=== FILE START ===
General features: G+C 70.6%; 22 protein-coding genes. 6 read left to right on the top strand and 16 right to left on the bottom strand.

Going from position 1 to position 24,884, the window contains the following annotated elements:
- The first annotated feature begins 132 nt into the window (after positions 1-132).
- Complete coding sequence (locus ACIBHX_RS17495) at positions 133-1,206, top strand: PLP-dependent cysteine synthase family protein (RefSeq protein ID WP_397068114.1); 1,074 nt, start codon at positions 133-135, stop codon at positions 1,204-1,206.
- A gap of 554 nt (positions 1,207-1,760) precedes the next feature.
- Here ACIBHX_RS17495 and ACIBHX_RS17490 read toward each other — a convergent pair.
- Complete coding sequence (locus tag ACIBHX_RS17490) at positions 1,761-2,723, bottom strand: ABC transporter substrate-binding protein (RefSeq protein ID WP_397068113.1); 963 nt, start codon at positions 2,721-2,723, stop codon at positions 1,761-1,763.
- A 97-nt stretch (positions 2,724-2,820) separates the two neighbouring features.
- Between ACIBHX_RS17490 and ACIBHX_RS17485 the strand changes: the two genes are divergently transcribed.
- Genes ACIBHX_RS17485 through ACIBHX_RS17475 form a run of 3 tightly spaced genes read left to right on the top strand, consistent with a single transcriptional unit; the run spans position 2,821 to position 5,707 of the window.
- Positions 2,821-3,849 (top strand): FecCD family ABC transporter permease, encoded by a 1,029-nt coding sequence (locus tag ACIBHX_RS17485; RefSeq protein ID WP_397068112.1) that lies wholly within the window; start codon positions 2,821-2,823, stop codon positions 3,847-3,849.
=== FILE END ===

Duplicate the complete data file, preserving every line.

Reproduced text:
General features: G+C 70.6%; 22 protein-coding genes. 6 read left to right on the top strand and 16 right to left on the bottom strand.

Going from position 1 to position 24,884, the window contains the following annotated elements:
- The first annotated feature begins 132 nt into the window (after positions 1-132).
- Complete coding sequence (locus ACIBHX_RS17495) at positions 133-1,206, top strand: PLP-dependent cysteine synthase family protein (RefSeq protein ID WP_397068114.1); 1,074 nt, start codon at positions 133-135, stop codon at positions 1,204-1,206.
- A gap of 554 nt (positions 1,207-1,760) precedes the next feature.
- Here ACIBHX_RS17495 and ACIBHX_RS17490 read toward each other — a convergent pair.
- Complete coding sequence (locus tag ACIBHX_RS17490) at positions 1,761-2,723, bottom strand: ABC transporter substrate-binding protein (RefSeq protein ID WP_397068113.1); 963 nt, start codon at positions 2,721-2,723, stop codon at positions 1,761-1,763.
- A 97-nt stretch (positions 2,724-2,820) separates the two neighbouring features.
- Between ACIBHX_RS17490 and ACIBHX_RS17485 the strand changes: the two genes are divergently transcribed.
- Genes ACIBHX_RS17485 through ACIBHX_RS17475 form a run of 3 tightly spaced genes read left to right on the top strand, consistent with a single transcriptional unit; the run spans position 2,821 to position 5,707 of the window.
- Positions 2,821-3,849 (top strand): FecCD family ABC transporter permease, encoded by a 1,029-nt coding sequence (locus tag ACIBHX_RS17485; RefSeq protein ID WP_397068112.1) that lies wholly within the window; start codon positions 2,821-2,823, stop codon positions 3,847-3,849.